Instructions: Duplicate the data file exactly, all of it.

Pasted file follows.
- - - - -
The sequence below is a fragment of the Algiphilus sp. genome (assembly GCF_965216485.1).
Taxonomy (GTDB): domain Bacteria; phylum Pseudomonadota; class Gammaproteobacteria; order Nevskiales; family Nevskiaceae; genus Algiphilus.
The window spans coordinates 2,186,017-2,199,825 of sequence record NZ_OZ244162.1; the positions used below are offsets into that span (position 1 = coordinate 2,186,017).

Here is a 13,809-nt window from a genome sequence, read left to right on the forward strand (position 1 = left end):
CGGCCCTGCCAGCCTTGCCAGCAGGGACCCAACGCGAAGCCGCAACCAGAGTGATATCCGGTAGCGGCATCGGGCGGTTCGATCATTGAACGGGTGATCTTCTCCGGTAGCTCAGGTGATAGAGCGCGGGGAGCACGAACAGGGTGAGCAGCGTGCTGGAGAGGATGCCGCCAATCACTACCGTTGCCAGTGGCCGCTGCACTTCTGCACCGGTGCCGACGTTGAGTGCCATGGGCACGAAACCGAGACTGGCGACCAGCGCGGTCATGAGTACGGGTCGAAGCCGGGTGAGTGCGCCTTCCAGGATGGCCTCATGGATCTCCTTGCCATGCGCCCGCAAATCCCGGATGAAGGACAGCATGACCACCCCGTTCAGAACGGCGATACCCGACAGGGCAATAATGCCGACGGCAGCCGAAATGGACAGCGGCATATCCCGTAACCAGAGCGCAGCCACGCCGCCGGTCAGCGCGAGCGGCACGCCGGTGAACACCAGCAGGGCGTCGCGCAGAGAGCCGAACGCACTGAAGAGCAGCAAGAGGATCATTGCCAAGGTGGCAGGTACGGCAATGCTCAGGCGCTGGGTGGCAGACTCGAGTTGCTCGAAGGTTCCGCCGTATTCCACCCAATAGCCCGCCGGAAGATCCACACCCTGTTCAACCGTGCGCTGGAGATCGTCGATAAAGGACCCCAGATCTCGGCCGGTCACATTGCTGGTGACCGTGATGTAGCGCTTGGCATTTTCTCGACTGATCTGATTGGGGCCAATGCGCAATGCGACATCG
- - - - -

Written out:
The sequence below is a fragment of the Algiphilus sp. genome (assembly GCF_965216485.1).
Taxonomy (GTDB): domain Bacteria; phylum Pseudomonadota; class Gammaproteobacteria; order Nevskiales; family Nevskiaceae; genus Algiphilus.
The window spans coordinates 2,186,017-2,199,825 of sequence record NZ_OZ244162.1; the positions used below are offsets into that span (position 1 = coordinate 2,186,017).

Here is a 13,809-nt window from a genome sequence, read left to right on the forward strand (position 1 = left end):
CGGCCCTGCCAGCCTTGCCAGCAGGGACCCAACGCGAAGCCGCAACCAGAGTGATATCCGGTAGCGGCATCGGGCGGTTCGATCATTGAACGGGTGATCTTCTCCGGTAGCTCAGGTGATAGAGCGCGGGGAGCACGAACAGGGTGAGCAGCGTGCTGGAGAGGATGCCGCCAATCACTACCGTTGCCAGTGGCCGCTGCACTTCTGCACCGGTGCCGACGTTGAGTGCCATGGGCACGAAACCGAGACTGGCGACCAGCGCGGTCATGAGTACGGGTCGAAGCCGGGTGAGTGCGCCTTCCAGGATGGCCTCATGGATCTCCTTGCCATGCGCCCGCAAATCCCGGATGAAGGACAGCATGACCACCCCGTTCAGAACGGCGATACCCGACAGGGCAATAATGCCGACGGCAGCCGAAATGGACAGCGGCATATCCCGTAACCAGAGCGCAGCCACGCCGCCGGTCAGCGCGAGCGGCACGCCGGTGAACACCAGCAGGGCGTCGCGCAGAGAGCCGAACGCACTGAAGAGCAGCAAGAGGATCATTGCCAAGGTGGCAGGTACGGCAATGCTCAGGCGCTGGGTGGCAGACTCGAGTTGCTCGAAGGTTCCGCCGTATTCCACCCAATAGCCCGCCGGAAGATCCACACCCTGTTCAACCGTGCGCTGGAGATCGTCGATAAAGGACCCCAGATCTCGGCCGGTCACATTGCTGGTGACCGTGATGTAGCGCTTGGCATTTTCTCGACTGATCTGATTGGGGCCAATGCGCAATGCGACATCG